From the search, the insurer learns that the claimant is playing golf on the weekend. The insurer can use the information to deny the claimant’s request for extended benefits. The company does not suffer a loss by paying benefits that were not deserved.
Policyholders file a claim indicating that an insured item has been damaged when it has not. This type of fraud is common after natural disasters or severe storms. Depending on the item, the carrier may not be able to verify the claim. The insurer can only accept the claimant’s affidavit and pay the claim. What if the company were able to check the validity of the claim before paying?
Some behaviors serve as predictors of fraud. For example, increasing the amount of insurance, missing police reports, lack of witnesses, or delays in filing claims can all be indicators of possible fraud. There may also be lifestyle choices that make it more likely that the claim is false. With machine learning, technology processes volumes of data from social and lifestyle media to determine patterns indicative of possible fraud.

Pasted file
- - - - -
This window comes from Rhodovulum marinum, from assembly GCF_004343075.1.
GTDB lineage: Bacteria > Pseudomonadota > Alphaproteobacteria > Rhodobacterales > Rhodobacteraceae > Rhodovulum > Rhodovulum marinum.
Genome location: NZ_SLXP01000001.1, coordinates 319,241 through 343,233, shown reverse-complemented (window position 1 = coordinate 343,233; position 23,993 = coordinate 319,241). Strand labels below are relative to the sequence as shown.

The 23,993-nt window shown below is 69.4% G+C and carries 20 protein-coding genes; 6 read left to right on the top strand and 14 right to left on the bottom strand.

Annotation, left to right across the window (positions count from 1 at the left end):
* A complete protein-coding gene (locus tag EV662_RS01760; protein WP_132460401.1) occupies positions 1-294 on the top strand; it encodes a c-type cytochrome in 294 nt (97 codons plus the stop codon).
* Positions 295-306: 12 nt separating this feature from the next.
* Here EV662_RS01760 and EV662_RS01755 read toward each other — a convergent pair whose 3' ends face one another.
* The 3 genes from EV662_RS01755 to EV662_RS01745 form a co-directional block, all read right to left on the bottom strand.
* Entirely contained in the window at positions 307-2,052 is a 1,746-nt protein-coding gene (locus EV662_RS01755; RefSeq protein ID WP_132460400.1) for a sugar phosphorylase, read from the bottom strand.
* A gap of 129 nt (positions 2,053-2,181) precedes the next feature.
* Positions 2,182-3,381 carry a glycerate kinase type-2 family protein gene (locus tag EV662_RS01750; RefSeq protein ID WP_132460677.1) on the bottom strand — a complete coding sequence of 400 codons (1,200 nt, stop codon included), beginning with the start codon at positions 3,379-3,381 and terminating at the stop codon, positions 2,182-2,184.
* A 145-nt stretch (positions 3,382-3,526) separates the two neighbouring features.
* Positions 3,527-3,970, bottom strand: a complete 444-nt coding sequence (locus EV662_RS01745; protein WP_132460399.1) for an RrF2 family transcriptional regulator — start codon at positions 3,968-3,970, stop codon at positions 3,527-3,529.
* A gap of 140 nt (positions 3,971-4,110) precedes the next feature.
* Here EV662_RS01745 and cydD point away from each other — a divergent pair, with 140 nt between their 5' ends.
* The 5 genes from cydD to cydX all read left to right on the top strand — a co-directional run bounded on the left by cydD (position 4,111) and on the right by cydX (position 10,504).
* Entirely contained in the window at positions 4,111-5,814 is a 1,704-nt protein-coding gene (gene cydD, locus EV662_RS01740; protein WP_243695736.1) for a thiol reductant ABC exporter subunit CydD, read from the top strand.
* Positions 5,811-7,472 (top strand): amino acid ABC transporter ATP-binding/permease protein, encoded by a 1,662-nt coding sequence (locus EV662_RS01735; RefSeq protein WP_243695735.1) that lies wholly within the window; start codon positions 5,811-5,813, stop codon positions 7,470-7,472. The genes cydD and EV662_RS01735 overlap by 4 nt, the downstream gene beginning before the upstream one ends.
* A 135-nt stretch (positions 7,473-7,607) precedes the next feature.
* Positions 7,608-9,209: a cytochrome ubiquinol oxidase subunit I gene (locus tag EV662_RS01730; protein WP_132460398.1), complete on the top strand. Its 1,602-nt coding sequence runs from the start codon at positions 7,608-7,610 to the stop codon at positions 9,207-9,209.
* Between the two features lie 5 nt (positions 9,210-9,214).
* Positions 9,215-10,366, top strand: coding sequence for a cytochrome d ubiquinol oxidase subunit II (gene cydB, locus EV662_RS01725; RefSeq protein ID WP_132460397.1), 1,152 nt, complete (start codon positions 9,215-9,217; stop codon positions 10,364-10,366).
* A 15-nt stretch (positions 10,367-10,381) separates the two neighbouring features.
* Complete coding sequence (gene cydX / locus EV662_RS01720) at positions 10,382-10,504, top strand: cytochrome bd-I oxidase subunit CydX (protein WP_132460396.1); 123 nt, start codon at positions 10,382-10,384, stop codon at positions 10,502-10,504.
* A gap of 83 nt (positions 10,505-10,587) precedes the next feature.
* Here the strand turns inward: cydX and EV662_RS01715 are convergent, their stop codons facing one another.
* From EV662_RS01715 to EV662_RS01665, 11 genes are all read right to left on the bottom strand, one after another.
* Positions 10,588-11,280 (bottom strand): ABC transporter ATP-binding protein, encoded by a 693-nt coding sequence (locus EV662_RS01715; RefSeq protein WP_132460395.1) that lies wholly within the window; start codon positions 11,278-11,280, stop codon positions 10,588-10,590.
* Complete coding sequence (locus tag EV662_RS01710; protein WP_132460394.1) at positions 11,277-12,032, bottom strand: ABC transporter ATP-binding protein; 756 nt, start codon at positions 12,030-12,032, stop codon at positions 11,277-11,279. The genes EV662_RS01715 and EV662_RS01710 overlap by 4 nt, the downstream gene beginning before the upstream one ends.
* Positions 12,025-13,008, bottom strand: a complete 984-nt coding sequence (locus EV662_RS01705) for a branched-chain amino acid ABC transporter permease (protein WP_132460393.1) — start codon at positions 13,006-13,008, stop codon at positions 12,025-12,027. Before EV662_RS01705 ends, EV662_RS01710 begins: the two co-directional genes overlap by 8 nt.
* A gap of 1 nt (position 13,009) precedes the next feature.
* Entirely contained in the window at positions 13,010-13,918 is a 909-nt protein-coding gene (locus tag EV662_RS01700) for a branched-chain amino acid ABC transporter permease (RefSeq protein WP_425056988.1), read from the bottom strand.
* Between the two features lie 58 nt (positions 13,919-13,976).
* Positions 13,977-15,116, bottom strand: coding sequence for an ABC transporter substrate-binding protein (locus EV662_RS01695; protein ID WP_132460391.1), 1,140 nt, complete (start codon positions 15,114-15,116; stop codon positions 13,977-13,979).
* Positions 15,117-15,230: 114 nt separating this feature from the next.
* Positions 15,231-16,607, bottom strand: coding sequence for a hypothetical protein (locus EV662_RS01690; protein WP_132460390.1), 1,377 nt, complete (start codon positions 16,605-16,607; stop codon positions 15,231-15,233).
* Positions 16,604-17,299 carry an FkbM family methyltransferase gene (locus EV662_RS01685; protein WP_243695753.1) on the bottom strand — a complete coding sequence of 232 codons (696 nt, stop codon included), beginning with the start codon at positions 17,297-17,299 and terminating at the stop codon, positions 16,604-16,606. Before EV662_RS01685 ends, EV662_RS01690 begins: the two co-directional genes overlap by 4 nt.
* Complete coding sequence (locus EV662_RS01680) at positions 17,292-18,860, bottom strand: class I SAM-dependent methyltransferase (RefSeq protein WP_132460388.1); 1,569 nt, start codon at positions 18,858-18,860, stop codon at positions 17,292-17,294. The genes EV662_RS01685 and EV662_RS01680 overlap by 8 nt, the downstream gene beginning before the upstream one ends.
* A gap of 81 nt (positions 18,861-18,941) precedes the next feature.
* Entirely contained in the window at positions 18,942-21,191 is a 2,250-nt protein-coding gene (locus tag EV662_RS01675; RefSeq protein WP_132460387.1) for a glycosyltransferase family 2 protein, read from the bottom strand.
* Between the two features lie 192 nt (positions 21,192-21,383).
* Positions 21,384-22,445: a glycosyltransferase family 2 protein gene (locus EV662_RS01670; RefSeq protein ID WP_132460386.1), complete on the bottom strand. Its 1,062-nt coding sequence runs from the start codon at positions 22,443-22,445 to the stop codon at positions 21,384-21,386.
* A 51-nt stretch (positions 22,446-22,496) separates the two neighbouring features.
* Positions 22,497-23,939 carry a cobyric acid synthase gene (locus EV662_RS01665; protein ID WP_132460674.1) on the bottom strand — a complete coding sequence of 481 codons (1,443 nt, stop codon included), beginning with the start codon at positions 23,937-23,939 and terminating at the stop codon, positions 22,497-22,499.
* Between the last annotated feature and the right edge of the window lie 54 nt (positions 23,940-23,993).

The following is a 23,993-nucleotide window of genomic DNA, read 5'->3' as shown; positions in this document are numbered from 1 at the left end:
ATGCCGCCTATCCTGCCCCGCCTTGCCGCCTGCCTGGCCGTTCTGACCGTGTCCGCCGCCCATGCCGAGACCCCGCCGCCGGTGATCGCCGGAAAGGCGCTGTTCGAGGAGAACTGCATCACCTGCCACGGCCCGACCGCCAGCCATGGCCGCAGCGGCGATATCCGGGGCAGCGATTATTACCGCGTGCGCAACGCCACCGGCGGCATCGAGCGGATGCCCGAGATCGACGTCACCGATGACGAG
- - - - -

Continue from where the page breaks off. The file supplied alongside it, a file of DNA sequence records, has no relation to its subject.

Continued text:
Artificial intelligence can analyze diverse data points to find correlations that humans cannot. Sometimes those relationships may be surprising. Insurance fraud often involves multiple people. For example, the insured submits a cost estimate that appears higher than anticipated. After scouring the internet, the technology finds a connection on Facebook and LinkedIn between the claimant and the company doing the repairs. That information is a red flag that needs to be investigated for possible fraud.